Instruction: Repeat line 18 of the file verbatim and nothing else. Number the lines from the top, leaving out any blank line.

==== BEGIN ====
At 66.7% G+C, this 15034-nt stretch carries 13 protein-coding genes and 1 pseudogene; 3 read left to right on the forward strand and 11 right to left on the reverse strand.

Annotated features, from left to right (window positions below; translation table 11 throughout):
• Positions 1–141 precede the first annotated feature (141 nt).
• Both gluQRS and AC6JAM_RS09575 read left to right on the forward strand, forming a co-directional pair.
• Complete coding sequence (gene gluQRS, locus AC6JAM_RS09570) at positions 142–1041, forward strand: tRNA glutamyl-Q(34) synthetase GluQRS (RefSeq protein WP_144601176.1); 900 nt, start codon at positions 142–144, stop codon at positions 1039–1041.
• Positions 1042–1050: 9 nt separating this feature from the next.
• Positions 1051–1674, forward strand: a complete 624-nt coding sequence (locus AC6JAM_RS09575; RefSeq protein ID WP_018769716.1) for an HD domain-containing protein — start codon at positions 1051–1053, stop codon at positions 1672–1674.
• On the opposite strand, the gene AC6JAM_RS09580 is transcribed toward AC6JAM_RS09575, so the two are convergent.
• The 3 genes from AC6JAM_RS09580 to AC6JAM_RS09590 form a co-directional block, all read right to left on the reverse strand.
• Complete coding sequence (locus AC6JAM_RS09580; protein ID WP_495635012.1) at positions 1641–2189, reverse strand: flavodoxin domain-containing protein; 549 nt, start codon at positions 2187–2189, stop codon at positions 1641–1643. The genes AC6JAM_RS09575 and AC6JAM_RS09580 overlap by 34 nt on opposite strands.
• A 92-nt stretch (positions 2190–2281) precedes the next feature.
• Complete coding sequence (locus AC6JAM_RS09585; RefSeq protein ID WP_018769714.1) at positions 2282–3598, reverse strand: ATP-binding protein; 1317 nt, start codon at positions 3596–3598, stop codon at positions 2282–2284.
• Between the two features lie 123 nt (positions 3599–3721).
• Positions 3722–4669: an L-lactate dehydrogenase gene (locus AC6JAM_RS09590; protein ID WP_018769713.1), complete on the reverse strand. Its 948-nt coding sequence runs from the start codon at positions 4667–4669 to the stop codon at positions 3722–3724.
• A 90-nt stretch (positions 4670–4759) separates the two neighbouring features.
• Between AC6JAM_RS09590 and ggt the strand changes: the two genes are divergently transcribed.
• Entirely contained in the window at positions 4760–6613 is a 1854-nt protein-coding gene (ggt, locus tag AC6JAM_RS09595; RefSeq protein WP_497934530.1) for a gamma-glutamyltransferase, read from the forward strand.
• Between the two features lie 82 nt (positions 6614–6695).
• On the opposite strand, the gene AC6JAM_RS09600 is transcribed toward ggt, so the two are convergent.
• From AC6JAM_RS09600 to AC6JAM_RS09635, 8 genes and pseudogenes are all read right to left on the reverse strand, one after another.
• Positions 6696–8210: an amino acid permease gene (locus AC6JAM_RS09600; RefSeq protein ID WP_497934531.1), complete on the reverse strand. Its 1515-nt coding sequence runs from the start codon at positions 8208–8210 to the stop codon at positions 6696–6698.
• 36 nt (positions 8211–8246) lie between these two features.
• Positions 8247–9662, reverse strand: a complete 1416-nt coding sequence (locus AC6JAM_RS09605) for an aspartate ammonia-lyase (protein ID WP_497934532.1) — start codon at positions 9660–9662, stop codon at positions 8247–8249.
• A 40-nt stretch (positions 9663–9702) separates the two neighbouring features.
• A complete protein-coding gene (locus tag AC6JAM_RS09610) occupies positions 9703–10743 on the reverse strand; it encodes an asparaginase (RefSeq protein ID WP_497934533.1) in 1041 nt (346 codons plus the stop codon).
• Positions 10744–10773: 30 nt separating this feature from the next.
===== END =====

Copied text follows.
• Between the two features lie 82 nt (positions 6614–6695).